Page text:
Parental Health Beliefs and Compliance With Prophylactic Penicillin Administration in Children With Sickle Cell Disease


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Abstract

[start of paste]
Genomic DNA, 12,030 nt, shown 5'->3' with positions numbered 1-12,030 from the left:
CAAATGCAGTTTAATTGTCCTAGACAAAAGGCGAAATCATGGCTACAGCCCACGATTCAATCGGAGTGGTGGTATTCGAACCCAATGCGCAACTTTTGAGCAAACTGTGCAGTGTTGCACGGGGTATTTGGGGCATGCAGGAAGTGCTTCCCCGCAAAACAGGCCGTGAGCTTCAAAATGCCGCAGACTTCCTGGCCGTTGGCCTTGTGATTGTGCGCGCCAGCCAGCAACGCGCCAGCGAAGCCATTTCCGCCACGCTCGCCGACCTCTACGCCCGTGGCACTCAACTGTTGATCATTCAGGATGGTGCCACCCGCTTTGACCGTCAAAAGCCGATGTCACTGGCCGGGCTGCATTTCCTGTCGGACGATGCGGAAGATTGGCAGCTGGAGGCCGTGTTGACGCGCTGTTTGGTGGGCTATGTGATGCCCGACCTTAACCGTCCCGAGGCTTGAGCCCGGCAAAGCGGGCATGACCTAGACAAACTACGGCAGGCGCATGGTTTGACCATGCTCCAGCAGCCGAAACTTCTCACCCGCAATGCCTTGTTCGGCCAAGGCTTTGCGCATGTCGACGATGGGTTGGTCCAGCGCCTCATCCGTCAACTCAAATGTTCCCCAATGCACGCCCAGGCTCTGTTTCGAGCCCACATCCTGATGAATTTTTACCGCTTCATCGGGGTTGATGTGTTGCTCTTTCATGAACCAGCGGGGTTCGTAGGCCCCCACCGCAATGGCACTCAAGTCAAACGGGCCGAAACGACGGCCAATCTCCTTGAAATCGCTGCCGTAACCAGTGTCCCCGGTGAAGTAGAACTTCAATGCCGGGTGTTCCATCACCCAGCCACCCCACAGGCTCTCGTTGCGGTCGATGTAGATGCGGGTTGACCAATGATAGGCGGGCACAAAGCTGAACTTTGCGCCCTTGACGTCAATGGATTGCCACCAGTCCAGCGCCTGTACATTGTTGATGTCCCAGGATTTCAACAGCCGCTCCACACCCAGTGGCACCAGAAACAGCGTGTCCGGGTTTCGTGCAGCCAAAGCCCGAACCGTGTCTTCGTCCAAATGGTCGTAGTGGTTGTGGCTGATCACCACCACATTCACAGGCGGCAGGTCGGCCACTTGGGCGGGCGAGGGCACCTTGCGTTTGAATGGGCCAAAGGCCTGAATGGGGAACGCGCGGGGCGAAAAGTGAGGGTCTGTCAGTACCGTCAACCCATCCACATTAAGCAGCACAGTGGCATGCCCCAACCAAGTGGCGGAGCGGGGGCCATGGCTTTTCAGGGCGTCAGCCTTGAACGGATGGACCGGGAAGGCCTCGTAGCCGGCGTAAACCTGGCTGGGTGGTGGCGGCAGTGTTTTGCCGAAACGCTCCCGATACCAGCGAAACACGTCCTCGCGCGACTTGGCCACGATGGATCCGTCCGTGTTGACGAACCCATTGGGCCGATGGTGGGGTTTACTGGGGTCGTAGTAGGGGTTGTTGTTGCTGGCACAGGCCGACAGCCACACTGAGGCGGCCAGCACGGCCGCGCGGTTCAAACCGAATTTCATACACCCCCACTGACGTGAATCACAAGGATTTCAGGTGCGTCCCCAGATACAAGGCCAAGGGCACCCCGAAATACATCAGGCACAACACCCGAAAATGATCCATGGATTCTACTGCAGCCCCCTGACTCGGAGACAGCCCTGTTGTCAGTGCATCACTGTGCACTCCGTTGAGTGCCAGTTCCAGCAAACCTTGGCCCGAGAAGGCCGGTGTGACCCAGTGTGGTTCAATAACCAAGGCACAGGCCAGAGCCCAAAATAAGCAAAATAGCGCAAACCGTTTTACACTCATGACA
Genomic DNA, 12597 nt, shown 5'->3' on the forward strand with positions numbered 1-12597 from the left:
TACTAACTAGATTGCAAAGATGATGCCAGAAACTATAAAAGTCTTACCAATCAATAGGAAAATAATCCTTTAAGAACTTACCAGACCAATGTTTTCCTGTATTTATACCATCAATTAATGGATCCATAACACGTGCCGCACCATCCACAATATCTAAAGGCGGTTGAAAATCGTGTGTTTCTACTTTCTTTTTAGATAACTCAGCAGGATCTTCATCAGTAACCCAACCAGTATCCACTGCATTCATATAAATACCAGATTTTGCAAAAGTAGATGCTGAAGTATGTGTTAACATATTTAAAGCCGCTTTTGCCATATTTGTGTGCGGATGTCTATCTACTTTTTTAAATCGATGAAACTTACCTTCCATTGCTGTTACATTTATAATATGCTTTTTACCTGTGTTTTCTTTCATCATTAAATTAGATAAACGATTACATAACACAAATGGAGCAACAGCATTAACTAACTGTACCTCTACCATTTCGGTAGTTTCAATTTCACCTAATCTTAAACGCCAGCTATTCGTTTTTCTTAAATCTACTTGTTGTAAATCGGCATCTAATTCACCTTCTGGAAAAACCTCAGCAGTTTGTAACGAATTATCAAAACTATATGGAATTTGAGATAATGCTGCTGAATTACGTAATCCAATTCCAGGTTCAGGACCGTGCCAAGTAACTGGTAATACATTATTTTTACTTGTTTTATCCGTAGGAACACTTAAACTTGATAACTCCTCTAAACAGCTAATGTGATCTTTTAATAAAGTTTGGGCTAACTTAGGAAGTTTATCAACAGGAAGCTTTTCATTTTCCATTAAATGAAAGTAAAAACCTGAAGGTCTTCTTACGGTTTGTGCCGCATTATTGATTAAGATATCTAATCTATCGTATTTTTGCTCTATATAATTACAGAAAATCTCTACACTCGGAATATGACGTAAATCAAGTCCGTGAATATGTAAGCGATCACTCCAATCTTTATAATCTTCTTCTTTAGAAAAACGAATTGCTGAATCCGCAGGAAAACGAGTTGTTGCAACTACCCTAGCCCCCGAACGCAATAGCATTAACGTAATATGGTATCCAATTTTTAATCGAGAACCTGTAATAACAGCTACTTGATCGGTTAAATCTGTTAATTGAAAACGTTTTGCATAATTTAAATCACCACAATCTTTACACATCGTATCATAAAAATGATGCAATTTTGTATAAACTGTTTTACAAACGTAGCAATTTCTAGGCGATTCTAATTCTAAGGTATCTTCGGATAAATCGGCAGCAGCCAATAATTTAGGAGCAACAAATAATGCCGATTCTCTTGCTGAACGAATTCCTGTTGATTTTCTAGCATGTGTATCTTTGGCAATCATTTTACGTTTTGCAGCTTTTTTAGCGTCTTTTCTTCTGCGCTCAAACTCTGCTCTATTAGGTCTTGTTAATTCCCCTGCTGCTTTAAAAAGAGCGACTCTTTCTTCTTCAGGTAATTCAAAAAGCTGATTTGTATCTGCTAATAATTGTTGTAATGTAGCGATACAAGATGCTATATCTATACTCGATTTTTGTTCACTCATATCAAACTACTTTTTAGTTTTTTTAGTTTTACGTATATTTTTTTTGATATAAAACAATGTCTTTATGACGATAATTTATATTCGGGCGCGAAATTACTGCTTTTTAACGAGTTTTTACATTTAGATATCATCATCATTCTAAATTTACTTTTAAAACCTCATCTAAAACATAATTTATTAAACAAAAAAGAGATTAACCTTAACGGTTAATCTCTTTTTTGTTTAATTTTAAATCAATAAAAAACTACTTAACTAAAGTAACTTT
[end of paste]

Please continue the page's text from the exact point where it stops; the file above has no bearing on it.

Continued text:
PurposeProphylactic penicillin is effective in preventing severe invasive pneumococcal infection in children with sickle cell disease. In some families, compliance has been problematic. The aims of this study were to monitor compliance and to assess the efficacy of the Health Belief Model (HBM) in predicting compliance.MethodsFifty mothers of children with sickle cell disease, ages 6 to 60 months, participated in the study. On enrollment, mothers completed surveys assessing their health beliefs regarding sickle cell disease and infections. Compliance was assessed through self-reporting by the mothers and through review of local pharmacy records of penicillin refills.ResultsSixty percent of the mothers reported that they were highly compliant with obtaining the prescribed 14-day refills. Pharmacy records indicated that only 12% actually adhered to this schedule. The self-reports were significantly related to compliance ratings; mothers who admitted less than optimal compliance averaged 42 days between refills, compared with 19 days for mothers who reported good compliance. Varying perceptions identified through the HBM accounted for approximately 30% of the variance in compliance rates. The perceived burdens of picking up the refills and remembering to administer the medication were the most significant factors.ConclusionsEducational efforts alone are not sufficient to ensure compliance with penicillin prophylaxis. Routinely monitoring compliance through pharmacy records, reviewing parental beliefs about sickle cell disease and infections, and exploring barriers to treatment will promote dialogue about the importance of strict compliance with this relatively simple yet life-saving prophylaxis.

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